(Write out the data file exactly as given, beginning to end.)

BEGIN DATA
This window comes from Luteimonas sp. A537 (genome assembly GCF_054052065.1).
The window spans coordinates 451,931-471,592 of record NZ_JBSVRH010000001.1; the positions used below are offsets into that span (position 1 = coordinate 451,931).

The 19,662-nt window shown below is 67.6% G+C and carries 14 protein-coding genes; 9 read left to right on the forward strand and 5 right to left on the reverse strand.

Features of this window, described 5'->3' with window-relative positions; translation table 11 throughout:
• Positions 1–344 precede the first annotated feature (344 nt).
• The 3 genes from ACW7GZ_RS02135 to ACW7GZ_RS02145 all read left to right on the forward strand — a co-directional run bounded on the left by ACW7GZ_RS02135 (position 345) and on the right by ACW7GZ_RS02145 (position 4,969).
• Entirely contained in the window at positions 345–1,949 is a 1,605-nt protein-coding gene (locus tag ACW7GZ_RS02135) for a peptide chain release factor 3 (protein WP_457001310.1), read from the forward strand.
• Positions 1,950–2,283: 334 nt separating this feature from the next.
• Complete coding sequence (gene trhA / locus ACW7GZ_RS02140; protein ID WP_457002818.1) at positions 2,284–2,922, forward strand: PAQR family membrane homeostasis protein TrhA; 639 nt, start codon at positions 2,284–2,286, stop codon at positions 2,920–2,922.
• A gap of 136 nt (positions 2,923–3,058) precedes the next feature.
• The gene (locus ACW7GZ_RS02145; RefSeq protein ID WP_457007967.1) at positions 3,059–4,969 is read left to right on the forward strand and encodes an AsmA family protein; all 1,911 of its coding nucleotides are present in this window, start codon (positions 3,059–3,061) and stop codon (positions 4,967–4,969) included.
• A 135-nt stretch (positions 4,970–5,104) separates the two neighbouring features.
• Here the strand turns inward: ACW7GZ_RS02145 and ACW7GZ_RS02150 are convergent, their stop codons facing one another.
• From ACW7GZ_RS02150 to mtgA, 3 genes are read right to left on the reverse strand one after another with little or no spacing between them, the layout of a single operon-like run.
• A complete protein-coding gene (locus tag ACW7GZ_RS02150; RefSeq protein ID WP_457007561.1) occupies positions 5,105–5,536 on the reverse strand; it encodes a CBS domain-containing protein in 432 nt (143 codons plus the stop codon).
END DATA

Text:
This window comes from Luteimonas sp. A537 (genome assembly GCF_054052065.1).
The window spans coordinates 451,931-471,592 of record NZ_JBSVRH010000001.1; the positions used below are offsets into that span (position 1 = coordinate 451,931).

The 19,662-nt window shown below is 67.6% G+C and carries 14 protein-coding genes; 9 read left to right on the forward strand and 5 right to left on the reverse strand.

Features of this window, described 5'->3' with window-relative positions; translation table 11 throughout:
• Positions 1–344 precede the first annotated feature (344 nt).
• The 3 genes from ACW7GZ_RS02135 to ACW7GZ_RS02145 all read left to right on the forward strand — a co-directional run bounded on the left by ACW7GZ_RS02135 (position 345) and on the right by ACW7GZ_RS02145 (position 4,969).
• Entirely contained in the window at positions 345–1,949 is a 1,605-nt protein-coding gene (locus tag ACW7GZ_RS02135) for a peptide chain release factor 3 (protein WP_457001310.1), read from the forward strand.
• Positions 1,950–2,283: 334 nt separating this feature from the next.
• Complete coding sequence (gene trhA / locus ACW7GZ_RS02140; protein ID WP_457002818.1) at positions 2,284–2,922, forward strand: PAQR family membrane homeostasis protein TrhA; 639 nt, start codon at positions 2,284–2,286, stop codon at positions 2,920–2,922.
• A gap of 136 nt (positions 2,923–3,058) precedes the next feature.
• The gene (locus ACW7GZ_RS02145; RefSeq protein ID WP_457007967.1) at positions 3,059–4,969 is read left to right on the forward strand and encodes an AsmA family protein; all 1,911 of its coding nucleotides are present in this window, start codon (positions 3,059–3,061) and stop codon (positions 4,967–4,969) included.
• A 135-nt stretch (positions 4,970–5,104) separates the two neighbouring features.
• Here the strand turns inward: ACW7GZ_RS02145 and ACW7GZ_RS02150 are convergent, their stop codons facing one another.
• From ACW7GZ_RS02150 to mtgA, 3 genes are read right to left on the reverse strand one after another with little or no spacing between them, the layout of a single operon-like run.
• A complete protein-coding gene (locus tag ACW7GZ_RS02150; RefSeq protein ID WP_457007561.1) occupies positions 5,105–5,536 on the reverse strand; it encodes a CBS domain-containing protein in 432 nt (143 codons plus the stop codon).